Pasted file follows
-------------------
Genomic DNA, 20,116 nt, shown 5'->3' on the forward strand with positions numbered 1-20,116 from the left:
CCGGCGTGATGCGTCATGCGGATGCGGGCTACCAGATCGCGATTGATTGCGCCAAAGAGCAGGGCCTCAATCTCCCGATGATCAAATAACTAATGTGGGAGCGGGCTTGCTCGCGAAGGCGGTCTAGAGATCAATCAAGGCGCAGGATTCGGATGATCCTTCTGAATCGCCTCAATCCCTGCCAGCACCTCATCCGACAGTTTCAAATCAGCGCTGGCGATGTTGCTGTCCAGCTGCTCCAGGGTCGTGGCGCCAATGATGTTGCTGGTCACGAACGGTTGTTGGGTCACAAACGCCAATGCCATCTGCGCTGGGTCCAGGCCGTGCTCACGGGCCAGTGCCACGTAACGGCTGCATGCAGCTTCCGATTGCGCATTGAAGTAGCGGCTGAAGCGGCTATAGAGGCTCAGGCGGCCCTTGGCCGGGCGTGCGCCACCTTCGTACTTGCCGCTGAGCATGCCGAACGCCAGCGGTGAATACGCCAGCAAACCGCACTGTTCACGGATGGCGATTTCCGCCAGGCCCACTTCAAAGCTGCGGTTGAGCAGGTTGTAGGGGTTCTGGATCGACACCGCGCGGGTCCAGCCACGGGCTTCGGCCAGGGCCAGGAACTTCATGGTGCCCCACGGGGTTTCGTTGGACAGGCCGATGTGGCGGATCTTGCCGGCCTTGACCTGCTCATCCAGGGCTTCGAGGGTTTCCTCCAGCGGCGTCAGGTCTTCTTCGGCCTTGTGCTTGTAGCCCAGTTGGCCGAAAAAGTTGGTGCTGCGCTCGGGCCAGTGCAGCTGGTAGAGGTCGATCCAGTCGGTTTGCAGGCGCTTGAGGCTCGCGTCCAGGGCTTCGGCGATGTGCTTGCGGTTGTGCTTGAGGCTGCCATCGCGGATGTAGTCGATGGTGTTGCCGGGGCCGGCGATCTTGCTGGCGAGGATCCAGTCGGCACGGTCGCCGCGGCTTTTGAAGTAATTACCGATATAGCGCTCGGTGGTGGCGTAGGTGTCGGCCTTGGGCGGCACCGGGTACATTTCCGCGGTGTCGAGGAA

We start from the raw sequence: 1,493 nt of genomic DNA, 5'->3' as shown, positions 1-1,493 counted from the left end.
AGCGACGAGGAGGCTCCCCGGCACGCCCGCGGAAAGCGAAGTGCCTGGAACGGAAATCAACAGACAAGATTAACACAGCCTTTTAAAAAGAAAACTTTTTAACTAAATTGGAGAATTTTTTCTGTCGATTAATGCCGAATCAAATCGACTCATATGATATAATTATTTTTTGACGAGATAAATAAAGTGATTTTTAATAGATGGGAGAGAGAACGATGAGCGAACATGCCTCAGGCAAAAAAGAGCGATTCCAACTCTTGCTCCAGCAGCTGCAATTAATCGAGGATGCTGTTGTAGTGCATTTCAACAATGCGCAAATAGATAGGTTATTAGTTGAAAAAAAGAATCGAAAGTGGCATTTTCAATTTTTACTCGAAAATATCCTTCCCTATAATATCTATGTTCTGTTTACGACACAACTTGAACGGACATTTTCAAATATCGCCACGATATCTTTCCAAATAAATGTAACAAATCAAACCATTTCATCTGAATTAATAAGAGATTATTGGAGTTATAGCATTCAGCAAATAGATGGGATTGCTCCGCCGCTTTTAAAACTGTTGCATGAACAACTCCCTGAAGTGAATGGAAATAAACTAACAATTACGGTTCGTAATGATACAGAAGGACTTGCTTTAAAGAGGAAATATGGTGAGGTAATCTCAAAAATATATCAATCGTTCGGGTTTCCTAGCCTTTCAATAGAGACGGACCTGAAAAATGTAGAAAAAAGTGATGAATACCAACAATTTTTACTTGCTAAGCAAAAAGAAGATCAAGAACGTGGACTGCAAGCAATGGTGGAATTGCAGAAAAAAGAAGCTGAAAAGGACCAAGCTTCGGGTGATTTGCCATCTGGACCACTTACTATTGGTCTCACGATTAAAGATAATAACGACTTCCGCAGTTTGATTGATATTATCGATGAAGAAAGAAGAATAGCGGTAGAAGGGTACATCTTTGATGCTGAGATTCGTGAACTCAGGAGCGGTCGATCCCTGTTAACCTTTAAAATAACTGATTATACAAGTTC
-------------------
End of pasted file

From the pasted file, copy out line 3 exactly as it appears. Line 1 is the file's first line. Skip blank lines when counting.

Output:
We start from the raw sequence: 1,493 nt of genomic DNA, 5'->3' as shown, positions 1-1,493 counted from the left end.